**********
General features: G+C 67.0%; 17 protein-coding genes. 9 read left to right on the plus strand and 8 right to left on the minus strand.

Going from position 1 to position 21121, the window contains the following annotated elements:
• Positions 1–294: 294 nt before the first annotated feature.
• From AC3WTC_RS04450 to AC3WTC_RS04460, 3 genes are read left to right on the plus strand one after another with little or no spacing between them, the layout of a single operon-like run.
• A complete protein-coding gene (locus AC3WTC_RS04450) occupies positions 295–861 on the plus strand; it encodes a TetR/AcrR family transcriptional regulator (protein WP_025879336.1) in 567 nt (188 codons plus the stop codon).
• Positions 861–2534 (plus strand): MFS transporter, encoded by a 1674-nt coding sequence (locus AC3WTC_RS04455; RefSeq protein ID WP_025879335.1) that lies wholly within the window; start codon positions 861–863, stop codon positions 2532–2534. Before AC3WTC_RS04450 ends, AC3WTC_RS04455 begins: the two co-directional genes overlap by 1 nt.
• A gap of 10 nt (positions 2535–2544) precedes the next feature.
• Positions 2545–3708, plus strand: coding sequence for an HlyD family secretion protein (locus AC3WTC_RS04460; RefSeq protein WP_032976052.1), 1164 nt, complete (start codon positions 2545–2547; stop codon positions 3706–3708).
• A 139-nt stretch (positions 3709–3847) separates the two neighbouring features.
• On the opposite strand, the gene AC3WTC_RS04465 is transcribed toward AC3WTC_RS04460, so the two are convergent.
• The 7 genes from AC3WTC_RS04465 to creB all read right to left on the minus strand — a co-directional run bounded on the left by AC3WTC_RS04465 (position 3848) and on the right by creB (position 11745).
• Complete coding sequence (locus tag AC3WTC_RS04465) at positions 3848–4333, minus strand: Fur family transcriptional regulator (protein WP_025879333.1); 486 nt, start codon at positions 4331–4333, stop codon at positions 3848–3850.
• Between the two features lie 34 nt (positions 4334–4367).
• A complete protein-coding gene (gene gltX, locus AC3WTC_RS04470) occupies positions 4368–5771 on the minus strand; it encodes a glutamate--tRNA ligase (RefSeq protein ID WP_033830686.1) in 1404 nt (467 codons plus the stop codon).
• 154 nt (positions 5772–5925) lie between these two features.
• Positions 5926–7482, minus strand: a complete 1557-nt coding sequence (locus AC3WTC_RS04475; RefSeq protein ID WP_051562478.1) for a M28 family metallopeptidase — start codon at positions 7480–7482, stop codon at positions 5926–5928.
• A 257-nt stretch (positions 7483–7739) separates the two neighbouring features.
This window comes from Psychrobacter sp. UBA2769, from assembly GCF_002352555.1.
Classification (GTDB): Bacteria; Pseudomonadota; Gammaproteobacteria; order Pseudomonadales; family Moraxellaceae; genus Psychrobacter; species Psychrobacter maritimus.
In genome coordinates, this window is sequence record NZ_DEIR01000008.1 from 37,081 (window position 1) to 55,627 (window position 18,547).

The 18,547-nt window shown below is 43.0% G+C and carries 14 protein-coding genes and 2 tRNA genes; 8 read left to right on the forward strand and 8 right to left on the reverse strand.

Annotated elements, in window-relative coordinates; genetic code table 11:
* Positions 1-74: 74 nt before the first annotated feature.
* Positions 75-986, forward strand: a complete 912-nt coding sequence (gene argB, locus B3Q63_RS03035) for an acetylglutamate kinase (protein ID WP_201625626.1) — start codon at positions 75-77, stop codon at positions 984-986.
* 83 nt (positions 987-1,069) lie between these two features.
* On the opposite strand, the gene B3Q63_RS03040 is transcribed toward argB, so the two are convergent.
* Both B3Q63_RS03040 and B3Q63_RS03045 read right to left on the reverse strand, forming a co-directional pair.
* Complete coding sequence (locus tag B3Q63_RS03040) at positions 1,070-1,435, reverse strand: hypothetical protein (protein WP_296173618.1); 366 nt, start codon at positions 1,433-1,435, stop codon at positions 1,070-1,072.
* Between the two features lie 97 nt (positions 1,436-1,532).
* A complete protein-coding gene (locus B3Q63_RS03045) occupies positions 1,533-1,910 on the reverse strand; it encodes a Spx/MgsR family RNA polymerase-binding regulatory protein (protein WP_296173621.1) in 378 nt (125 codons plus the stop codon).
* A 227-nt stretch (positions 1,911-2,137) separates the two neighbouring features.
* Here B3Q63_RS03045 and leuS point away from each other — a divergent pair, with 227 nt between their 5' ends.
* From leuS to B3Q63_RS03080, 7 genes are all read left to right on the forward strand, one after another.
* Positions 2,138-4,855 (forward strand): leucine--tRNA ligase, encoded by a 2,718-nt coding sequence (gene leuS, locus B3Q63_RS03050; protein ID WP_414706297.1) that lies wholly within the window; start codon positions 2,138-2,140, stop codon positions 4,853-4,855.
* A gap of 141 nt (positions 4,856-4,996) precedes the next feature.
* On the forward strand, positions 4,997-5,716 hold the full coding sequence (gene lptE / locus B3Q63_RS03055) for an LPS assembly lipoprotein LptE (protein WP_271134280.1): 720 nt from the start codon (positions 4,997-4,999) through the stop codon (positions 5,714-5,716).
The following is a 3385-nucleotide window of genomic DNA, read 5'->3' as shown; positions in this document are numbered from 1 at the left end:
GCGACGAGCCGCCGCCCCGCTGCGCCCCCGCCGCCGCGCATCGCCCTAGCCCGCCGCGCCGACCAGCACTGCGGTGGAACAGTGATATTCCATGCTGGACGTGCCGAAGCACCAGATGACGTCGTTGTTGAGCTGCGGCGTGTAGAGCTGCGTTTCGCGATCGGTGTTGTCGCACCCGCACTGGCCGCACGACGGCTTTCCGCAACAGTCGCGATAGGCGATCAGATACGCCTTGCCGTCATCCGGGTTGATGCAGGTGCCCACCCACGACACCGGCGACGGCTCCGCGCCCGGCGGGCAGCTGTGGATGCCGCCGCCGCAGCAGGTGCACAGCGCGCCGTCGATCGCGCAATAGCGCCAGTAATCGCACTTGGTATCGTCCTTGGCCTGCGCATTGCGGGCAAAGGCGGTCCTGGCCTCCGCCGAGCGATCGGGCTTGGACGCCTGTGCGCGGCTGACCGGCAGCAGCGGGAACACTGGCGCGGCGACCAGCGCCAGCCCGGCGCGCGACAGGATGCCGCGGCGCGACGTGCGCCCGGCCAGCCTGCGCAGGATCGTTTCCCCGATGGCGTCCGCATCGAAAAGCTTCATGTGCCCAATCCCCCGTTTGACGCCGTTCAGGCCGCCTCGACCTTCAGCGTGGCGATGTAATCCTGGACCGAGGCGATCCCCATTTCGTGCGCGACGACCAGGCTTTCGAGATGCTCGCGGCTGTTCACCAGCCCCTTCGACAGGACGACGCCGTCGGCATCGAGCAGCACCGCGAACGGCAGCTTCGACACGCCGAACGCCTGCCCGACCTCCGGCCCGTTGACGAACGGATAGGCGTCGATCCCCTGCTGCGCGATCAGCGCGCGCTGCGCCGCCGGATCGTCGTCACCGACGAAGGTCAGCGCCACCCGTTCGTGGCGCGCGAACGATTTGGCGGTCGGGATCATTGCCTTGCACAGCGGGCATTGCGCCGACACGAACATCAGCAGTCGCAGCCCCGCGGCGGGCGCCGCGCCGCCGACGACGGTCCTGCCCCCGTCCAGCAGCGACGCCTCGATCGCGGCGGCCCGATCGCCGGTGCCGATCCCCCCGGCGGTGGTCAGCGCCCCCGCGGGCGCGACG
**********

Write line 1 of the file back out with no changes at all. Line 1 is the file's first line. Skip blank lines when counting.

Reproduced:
General features: G+C 67.0%; 17 protein-coding genes. 9 read left to right on the plus strand and 8 right to left on the minus strand.